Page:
Why do we feel the urge to buy things we don’t need on Black Friday? An expert explains all
Written by Lauren Geall
As Stylist’s digital writer, Lauren Geall writes on topics including mental health, wellbeing and women’s issues. She’s also a big fan of houseplants and likes to dabble in film and TV from time-to-time. You can find her on Twitter at @laurenjanegeall.
Do you struggle to resist the Black Friday sales? Here’s why you feel the urge to shop (and how to resist it).
If you’ve been online at all over the last couple of weeks, you’ll no doubt have seen the influx of adverts, emails and social media posts shouting all about Black Friday.
It’s hard to ignore, no matter how hard you try to block it out. And as such, many of us find ourselves feeling the need to shop (even if we don’t actually need anything).
At a time when the cost of living crisis is adding to our financial strain, and many of us are trying to reduce the amount we buy and consume, giving in to the pressure to shop the Black Friday sales isn’t exactly the goal. So, why do the Black Friday sales feel so irresistible, and is there a way to stop ourselves from falling into the shopping trap?
According to Dr Emma Hepburn, a clinical psychologist and author of the upcoming book A Toolkit For Your Emotions: 45 Ways To Feel Better, the reason why shopping in the Black Friday sales is so tempting is because these kinds of deals tap into the way our minds work.
“The build-up to Black Friday means we are anticipating reward, and on the lookout for ways to satisfy that anticipation,” Dr Hepburn explains.
“Our reward system is more activated by anticipation than the reward itself, so the build-up and associated anticipation we experience means we are more likely to hit buy when we see the items that we feel will give us that reward.”
She continues: “As it’s over a short period, we don’t have the come down that often occurs after receiving the item (these things are often not as rewarding as we anticipated), so we may buy several things over the timeframe in anticipation of that reward.”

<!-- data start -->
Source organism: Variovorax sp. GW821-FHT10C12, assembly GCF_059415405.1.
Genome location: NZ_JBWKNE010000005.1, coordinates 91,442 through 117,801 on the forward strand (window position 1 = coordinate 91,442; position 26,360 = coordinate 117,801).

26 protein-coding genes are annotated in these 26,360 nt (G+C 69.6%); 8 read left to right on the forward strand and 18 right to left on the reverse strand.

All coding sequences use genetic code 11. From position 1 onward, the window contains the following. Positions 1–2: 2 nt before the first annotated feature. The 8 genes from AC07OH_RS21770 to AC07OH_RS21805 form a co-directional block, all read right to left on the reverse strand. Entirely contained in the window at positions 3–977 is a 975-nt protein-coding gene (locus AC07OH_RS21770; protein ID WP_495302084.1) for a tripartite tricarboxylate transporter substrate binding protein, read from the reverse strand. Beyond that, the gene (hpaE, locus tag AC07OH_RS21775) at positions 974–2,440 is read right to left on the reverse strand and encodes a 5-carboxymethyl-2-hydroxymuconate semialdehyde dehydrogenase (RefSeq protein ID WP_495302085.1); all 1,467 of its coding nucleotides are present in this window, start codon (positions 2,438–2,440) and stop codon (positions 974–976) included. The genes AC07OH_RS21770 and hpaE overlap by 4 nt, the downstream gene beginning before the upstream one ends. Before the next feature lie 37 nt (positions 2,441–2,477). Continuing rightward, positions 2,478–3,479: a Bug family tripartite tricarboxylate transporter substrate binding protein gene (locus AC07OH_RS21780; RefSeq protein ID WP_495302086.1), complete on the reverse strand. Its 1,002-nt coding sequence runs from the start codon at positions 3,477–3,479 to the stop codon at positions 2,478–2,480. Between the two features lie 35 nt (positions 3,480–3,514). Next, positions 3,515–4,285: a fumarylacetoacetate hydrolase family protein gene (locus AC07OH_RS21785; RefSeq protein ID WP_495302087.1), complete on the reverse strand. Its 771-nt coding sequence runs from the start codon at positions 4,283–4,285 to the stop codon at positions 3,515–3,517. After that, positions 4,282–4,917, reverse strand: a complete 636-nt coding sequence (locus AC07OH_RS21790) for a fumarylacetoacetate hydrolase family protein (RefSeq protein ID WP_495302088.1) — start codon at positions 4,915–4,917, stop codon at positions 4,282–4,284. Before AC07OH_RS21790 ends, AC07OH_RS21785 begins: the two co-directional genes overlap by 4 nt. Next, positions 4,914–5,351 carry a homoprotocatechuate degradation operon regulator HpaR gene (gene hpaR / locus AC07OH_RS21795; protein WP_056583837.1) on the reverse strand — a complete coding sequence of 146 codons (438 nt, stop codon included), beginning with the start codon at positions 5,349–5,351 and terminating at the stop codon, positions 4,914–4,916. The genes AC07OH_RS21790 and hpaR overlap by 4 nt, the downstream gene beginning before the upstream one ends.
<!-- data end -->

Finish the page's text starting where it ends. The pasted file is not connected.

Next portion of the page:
The messaging surrounding the Black Friday sales also taps into the psychology of scarcity, which increases the pressure we feel to buy when things are on offer.
“If we think items are scarce, we are more likely to place a higher value on them, which means we will covet them more and more likely to feel there are benefits to buying then,” Dr Hepburn adds.
Altogether, then, the Black Friday sales work in a way which pushes us to spend our money – but being aware of these psychological traps is the first step towards resisting them completely.
There are also several tips and tricks you can use to resist the urge to shop – and that’s where this article comes in. To give you the tools you need to avoid overspending this Black Friday, we asked the experts to share their best advice. Here’s what they had to say.
How to avoid overspending this Black Friday
1. Create friction
Before the deals start drawing you in, try creating some friction by taking steps to make the act of shopping as hard or as prolonged as possible. This way, you’re less likely to make quick purchases.
“You want to reduce the automatic nature of shopping as much as possible,” says Dr Hepburn. “This might mean not having your card details stored and not having shopping apps on your phone. The more actions you have to take to buy an item, such as having to manually input your card details, the more possibilities you have to pause and consider if you really need it.”
Dawn Baxter, a certified Positive Psychology Coach and owner of Beyond The Dawn Digital, agrees: “Don’t lead yourself into temptation – delete shopping apps and remove the notifications function from your phone or laptop.
“Whether you realise it or not, this is a form of self-care as you acknowledge that something is causing you harm and are taking action against it.”
2. Interrogate the deals on offer
The deals on offer across the Black Friday weekend can often seem too good to be true – and that’s because sometimes, they are.
If you have been planning on buying something for a while, it’s worth checking that the ‘deal’ you’re getting is actually a deal, says Mat Megens, personal finance expert and founder of the money-saving app HyperJar.
“There are loads of dodgy practices out there, with faked price drops – so watch out,” he says. “You want to be sure you’re getting a genuine bargain on the item you’ve set your heart on.”
3. Shop around
Scarcity tactics can make you feel like you need to buy from the first shop you visit; being aware of and pushing back against these tactics can help you to be less impulsive.
“Scarcity marketing tactics stimulate our amygdala, which is the part of the brain that detects threat – or in this case, FOMO,” Baxter explains.
“Look out for the signs – companies using wording like cart closing, timed options on pages for checkouts or messages telling you that 30 people have this product in their cart right now. Some companies actually buy this software to create panic and drive sales, so don’t be sucked in.”
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